The Wikipedia entry for density states

Osmium and iridium are the densest known elements at standard conditions for temperature and pressure but certain chemical compounds may be denser.

I have not been able to turn up what these chemical compounds are. I can imagine a salt or some molecule in which dense atoms (e.g. of mercury) are packed in a conformation such that these atoms are held closer together than in the pure metal, so giving the molecule a higher density than the pure metal or of higher molecular weight metals like osmium.

I know there are elements with higher molecular weight than osmium and I have read about superdense exotic states of matter. I am curious about this chemical (presumably comprised of atoms with lower MW that osmium) which is more dense than osmium - presumably at earthly temperatures and pressures. Or an osmium-containing molecule more dense than metallic osmium would qualify.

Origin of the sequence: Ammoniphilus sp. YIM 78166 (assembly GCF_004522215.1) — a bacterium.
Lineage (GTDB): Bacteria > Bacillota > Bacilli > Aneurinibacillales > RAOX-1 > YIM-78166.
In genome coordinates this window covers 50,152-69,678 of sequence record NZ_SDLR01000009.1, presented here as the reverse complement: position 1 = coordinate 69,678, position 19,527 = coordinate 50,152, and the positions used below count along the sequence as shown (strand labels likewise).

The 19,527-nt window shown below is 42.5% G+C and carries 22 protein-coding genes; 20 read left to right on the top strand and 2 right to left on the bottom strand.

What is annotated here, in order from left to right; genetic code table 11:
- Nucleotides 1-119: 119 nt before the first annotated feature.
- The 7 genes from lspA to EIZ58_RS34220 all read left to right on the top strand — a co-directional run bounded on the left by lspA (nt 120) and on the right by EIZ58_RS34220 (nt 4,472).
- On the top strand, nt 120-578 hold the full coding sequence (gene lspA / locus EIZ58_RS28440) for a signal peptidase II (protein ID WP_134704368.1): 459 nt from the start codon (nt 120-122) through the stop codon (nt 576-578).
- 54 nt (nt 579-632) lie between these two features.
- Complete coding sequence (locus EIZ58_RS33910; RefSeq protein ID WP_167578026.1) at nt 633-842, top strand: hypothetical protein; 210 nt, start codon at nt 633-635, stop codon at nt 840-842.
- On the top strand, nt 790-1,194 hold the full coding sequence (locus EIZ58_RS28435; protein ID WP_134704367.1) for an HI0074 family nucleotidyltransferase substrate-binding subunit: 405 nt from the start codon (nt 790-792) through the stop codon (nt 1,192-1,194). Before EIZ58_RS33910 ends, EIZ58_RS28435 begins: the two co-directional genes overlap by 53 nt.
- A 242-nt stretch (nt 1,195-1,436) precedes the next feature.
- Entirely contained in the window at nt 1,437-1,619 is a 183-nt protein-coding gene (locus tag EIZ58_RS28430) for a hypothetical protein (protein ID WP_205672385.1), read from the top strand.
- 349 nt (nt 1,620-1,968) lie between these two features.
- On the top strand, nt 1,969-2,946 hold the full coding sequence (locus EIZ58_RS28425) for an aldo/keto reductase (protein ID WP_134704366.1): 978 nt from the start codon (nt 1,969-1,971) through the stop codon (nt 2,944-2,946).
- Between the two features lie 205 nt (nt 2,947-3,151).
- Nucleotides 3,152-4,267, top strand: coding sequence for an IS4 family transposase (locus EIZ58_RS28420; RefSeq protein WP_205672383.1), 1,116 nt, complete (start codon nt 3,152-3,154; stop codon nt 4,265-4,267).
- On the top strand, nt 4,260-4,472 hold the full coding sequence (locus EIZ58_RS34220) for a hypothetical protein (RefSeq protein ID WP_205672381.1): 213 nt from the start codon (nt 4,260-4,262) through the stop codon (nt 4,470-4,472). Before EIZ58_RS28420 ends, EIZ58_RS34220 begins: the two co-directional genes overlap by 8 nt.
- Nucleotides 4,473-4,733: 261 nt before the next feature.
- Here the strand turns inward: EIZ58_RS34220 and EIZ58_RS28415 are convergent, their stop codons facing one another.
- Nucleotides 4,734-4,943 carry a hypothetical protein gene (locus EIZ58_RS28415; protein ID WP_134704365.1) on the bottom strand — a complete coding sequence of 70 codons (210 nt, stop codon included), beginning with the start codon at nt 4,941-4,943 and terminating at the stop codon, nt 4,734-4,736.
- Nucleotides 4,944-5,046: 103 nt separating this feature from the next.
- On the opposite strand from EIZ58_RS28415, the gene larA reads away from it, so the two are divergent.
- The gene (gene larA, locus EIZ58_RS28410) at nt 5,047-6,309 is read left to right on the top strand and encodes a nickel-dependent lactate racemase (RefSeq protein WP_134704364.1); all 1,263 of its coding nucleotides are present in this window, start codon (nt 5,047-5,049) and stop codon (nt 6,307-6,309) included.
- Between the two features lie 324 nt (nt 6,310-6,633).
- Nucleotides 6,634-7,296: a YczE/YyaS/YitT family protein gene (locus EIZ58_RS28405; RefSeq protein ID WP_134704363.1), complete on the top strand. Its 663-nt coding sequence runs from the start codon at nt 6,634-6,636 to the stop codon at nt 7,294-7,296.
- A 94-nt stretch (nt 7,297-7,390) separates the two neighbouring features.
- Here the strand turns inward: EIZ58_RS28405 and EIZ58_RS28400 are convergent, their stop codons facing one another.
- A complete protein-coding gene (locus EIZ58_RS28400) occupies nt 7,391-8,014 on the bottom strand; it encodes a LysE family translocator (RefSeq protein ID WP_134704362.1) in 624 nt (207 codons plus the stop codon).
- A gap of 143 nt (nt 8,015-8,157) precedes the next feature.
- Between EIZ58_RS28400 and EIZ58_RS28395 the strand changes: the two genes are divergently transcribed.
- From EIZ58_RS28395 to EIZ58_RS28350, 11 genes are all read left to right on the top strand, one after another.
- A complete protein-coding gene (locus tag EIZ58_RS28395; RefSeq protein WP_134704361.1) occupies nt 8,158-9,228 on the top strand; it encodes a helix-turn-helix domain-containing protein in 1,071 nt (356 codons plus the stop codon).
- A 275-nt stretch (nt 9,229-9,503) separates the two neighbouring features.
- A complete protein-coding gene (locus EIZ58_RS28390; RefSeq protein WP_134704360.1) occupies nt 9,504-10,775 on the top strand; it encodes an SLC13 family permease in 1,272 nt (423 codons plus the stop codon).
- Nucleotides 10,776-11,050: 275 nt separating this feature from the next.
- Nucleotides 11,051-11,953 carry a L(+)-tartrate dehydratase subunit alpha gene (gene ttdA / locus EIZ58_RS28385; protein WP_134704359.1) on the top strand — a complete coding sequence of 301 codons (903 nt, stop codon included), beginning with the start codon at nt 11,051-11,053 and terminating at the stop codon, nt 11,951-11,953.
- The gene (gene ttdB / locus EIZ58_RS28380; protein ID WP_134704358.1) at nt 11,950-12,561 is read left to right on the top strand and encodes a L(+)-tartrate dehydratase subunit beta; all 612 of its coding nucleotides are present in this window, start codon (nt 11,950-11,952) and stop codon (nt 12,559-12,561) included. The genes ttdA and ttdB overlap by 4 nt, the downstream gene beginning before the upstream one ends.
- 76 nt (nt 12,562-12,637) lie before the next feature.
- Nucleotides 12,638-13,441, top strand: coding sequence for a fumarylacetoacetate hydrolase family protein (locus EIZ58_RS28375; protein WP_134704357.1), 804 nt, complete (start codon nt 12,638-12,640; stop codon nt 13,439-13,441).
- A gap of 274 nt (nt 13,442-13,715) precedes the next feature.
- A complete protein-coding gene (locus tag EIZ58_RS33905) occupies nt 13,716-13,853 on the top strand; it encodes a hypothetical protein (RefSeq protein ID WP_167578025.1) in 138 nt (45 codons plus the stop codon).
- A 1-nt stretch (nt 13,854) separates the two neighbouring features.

If someone can answer this question he or she might also consider editing the Wikipedia article to clarify.

  • 1
    $\begingroup$ I read once that some alloys of osmium and iridium may be denser than either pure element but when I tried to find it again later, I failed. At least, there are non-exotic possibilities other than compounds. $\endgroup$ – badjohn Oct 31 '17 at 13:37
  • $\begingroup$ The core of the Sun is denser than osmium, but that is "cheating" because we use high pressure. $\endgroup$ – Oscar Lanzi Oct 31 '17 at 19:46

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